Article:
Congratulating himself on bringing peace and development to border regions in Banteay Meanchey, including a $72 million road linking the cities of Poipet, Battambang and Pailin, Mr. Hun Sen said that such success depended on political stability.

“Development cannot be started with the instability or war. [We] will try to protect the peace and political stability that we have struggled hard to achieve,” he said.

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Thursday, 20 June 2013

Hun Sen Defends His Decision to Break the Law

By and - June 20, 2013

Prime Minister Hun Sen on Wednesday again admitted publicly to breaking the law when he helped opposition leader Kem Sokha escape arrest for an alleged sexual encounter with a 15-year-old girl.
Mr. Hun Sen first leveled the accusation against the Cambodia National Rescue Party (CNRP) acting president last week, claiming that Mr. Sokha had paid the girl $500 for sex, and that he himself broke the law by preventing his arrest for fear of being accused of interfering in Mr. Sokha’s personal affairs. 

Mr. Sokha has denied the claim and his party has dismissed it as political mudslinging ahead of next month’s national election.

According to legal experts, Mr. Hun Sen’s public admission should lead to a police investigation into whether the prime minister has placed himself above the law of the land.
“Some people said I broke the law. Yes, it is true. I did say I broke the law because I stopped police from arresting you [Kem Sokha] before you had sex with her,” Mr. Hun Sen said Wednesday at a high school inauguration in Kandal province.
“Today they broadcast that I violated the law. I acknowledge that I broke the law,” the prime minister continued.

Mr. Hun Sen then defended his decision to break the law, claiming that it was the best move for all involved.

“I told them [the police] don’t do it [arrest Kem Sokha], just scare him away,” the prime minister said.

“Once he runs away, we don’t need to arrest him. This was not win-win, it’s equal-equal. The girl did not lose her virginity, we don’t need to have trouble with accusations and he wasn’t punished,” the prime minister continued.

Despite Mr. Hun Sen’s public admissions of wrongdoing, senior police and court officials declined Wednesday to say whether the prime minister’s claims would be investigated.

Kirth Chantharith, national police spokesman, said the matter was “out of my capacity.”
Mr. Chantharith also said that he could not comment because he had not heard the prime minister’s admissions, which were broadcast over national radio both last week and Wednesday.
“Let me watch the TV program first, then I can answer what is the competence of the national police. Right now, I have no idea.”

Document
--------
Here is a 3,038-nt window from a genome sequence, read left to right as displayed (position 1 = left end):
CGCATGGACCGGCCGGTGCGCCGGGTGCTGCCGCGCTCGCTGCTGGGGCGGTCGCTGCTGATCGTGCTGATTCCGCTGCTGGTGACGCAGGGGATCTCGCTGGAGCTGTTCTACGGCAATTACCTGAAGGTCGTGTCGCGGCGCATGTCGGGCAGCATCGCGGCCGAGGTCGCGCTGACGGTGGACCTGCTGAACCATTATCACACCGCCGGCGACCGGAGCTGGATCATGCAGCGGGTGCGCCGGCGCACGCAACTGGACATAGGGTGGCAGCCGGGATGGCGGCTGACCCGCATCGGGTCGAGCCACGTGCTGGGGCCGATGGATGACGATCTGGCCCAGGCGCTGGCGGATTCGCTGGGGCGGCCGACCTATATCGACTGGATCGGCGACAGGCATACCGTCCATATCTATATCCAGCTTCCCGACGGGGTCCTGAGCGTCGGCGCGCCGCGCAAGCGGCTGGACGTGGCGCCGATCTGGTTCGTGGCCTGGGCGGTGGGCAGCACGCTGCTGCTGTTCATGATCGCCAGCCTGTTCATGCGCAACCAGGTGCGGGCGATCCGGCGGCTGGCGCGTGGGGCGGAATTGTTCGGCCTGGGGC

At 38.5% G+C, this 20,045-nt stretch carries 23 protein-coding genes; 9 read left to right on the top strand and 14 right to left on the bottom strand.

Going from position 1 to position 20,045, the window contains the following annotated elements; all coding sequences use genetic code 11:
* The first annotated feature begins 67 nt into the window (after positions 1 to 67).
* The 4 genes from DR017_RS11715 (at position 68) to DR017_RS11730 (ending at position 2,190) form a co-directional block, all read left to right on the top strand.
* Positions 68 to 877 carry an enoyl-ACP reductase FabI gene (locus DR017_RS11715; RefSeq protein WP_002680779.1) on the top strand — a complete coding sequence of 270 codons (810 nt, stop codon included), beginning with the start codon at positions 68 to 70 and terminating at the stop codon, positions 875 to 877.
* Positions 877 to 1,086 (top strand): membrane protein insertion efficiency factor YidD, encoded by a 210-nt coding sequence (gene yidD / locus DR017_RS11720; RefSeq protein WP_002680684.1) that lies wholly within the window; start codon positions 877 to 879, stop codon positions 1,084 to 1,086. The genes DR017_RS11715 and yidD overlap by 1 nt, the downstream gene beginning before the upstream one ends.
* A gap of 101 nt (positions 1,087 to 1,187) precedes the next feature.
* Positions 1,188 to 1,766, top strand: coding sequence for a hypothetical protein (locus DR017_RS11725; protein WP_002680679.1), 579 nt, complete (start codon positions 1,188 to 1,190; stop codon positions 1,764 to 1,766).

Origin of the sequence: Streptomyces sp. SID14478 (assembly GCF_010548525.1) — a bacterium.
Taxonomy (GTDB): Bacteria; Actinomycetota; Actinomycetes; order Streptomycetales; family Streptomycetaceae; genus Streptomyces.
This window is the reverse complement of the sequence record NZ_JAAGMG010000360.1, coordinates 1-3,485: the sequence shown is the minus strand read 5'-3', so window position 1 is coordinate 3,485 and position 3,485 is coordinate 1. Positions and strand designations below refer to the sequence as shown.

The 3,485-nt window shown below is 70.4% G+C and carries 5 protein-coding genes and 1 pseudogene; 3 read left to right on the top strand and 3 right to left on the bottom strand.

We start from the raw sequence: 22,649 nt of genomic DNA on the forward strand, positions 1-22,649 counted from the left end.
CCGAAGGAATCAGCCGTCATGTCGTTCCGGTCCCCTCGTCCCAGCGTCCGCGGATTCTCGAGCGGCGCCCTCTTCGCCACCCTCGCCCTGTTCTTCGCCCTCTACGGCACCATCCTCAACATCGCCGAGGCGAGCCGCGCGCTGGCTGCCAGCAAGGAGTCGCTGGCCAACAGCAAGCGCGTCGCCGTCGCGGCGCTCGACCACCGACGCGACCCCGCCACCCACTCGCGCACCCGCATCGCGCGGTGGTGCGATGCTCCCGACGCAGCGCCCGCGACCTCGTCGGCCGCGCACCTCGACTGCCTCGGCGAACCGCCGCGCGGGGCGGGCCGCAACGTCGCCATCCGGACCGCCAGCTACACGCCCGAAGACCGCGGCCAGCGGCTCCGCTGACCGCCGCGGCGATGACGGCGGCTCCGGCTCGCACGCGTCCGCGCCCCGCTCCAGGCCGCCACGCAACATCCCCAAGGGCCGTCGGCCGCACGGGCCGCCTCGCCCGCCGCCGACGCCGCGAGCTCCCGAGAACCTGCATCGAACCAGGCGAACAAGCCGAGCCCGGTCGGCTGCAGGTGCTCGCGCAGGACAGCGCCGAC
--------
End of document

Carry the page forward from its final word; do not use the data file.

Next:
Brigadier General Kheng Tito, spokesman for the military police, said an investigation would need a court order.

“We haven’t received any official letter from the government or the courts to do anything about it,” he said.

Phnom Penh Municipal Court deputy director Kor Vandy said he was unfamiliar with the matter and declined to comment.

Sok Sam Oeun, a lawyer who heads the Cambodian Defenders Project, a legal aid NGO, said police were required to investigate the prime minister if they be­lieved a crime was credible.

“The law says that if police believe it is a crime, police can take action…they must. It is their duty if they believe a crime happened,” he said.

But admitting to a crime was not the same as evidence of one, Mr. Sam Oeun added, noting that police did have some discretion.

“The problem isn’t admit or not admit,” he said. “The police must [make an] investigation, if it is a real crime or not.”

There’s also the matter of the legal immunity the prime minister enjoys as an elected lawmaker.
Before being able to investigate the prime minister or even de­mand that he honor a court summons, Mr. Sam Oeun said, the National Assembly would have to take his parliamentary immunity away.

Mr. Sam Oeun said police could move against a lawmaker even with immunity if the alleged crime qualified as “serious or flagrant,” but he was not sure if Mr. Hun Sen’s professed wrongdoing qualified.

According to the law, people with a criminal conviction cannot run for office in Cambodia. That is exactly what has happened to CNRP president Sam Rainsy, who faces 11 years in jail on charg­es including defamation and damage to public property.

Yeng Virak, who heads the Community Legal Aid Center, another legal aid NGO, said the prime minister’s public admission ought to be investigated.

“It should be possible, but in reality I don’t know,” he added, noting the cautionary example of opposition lawmaker Mu Sochua.

When Ms. Sochua attempted to sue the prime minister in 2009 for defamation, the Phnom Penh Municipal Court dismissed the case claiming a lack of evidence but accepted a countersuit Mr. Hun Sen filed against her in retaliation for her having the temerity to sue him in the first place.
The National Assembly then stripped Ms. Sochua of her parliamentary immunity to allow the court to investigate, judge and convict her for defaming the prime minister.

© 2013, The Cambodia Daily. All rights reserved. No part of this article may be reproduced in print, electronically, broadcast, rewritten or redistributed without written permission.

In Southeast Asia, Free Speech Is Still a Work in Progress

By - June 20, 2013